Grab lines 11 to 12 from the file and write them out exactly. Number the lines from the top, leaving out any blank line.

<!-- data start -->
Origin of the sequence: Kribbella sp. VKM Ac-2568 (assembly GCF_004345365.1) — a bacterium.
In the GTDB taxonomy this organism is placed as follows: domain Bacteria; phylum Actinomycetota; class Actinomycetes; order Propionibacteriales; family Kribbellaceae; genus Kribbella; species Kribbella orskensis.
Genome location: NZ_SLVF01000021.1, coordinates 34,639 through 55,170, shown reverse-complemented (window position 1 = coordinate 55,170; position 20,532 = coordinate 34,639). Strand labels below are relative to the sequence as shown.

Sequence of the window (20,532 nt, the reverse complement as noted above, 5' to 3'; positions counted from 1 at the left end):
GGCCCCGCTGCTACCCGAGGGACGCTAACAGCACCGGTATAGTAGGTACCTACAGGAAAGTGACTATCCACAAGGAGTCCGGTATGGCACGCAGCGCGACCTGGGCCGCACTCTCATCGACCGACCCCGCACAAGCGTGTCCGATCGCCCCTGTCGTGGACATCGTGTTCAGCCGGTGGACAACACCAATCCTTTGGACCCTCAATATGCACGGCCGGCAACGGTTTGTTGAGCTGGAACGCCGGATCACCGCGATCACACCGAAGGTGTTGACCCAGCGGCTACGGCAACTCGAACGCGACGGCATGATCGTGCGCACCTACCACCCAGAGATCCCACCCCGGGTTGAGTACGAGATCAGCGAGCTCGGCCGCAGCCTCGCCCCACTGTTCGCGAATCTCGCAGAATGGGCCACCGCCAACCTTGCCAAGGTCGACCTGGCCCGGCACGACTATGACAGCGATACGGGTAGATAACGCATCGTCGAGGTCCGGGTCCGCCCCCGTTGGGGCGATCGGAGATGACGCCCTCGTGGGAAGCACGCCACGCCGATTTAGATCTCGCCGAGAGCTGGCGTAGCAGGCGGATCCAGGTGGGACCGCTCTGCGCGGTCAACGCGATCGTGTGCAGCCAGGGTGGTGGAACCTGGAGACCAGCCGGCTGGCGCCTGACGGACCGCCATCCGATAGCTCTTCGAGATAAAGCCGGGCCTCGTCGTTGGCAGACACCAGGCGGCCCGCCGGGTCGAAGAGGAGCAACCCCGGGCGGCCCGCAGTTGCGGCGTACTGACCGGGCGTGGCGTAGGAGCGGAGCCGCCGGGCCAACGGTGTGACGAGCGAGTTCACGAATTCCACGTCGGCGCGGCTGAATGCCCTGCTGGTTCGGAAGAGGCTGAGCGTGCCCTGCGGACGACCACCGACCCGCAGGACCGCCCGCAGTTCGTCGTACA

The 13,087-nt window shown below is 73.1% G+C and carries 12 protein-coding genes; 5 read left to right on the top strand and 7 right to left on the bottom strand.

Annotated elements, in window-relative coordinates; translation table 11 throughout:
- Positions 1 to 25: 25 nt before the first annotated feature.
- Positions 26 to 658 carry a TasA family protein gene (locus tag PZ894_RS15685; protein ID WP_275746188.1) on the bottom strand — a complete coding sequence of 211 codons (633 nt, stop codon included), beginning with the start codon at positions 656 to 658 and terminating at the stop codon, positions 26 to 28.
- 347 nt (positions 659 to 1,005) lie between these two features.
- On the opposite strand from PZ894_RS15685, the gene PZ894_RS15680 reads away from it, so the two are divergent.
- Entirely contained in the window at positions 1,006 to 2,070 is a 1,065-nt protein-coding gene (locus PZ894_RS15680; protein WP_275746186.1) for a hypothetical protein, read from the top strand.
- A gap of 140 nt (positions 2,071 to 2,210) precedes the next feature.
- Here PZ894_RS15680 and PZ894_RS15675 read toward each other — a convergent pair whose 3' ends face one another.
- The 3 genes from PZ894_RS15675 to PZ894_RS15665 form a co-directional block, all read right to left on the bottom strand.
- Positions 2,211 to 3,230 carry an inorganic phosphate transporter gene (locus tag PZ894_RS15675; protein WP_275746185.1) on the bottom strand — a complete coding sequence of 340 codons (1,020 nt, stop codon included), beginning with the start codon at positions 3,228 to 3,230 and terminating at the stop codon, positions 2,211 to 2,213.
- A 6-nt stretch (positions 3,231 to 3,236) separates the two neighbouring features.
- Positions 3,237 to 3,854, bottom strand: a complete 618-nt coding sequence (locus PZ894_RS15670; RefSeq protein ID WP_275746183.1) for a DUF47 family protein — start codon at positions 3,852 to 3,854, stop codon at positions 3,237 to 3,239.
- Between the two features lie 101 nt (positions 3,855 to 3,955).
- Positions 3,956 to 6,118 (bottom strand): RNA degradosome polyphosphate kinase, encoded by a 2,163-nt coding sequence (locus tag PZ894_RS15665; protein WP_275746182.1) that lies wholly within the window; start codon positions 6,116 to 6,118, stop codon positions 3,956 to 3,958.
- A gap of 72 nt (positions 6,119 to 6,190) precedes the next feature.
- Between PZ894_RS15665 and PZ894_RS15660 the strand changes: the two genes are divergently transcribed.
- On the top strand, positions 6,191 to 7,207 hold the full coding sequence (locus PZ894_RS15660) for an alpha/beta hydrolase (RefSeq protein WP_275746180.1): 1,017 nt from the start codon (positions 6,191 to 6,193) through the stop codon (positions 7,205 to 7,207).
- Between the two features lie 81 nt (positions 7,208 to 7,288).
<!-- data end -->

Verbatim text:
- On the opposite strand from PZ894_RS15685, the gene PZ894_RS15680 reads away from it, so the two are divergent.
- Entirely contained in the window at positions 1,006 to 2,070 is a 1,065-nt protein-coding gene (locus PZ894_RS15680; protein WP_275746186.1) for a hypothetical protein, read from the top strand.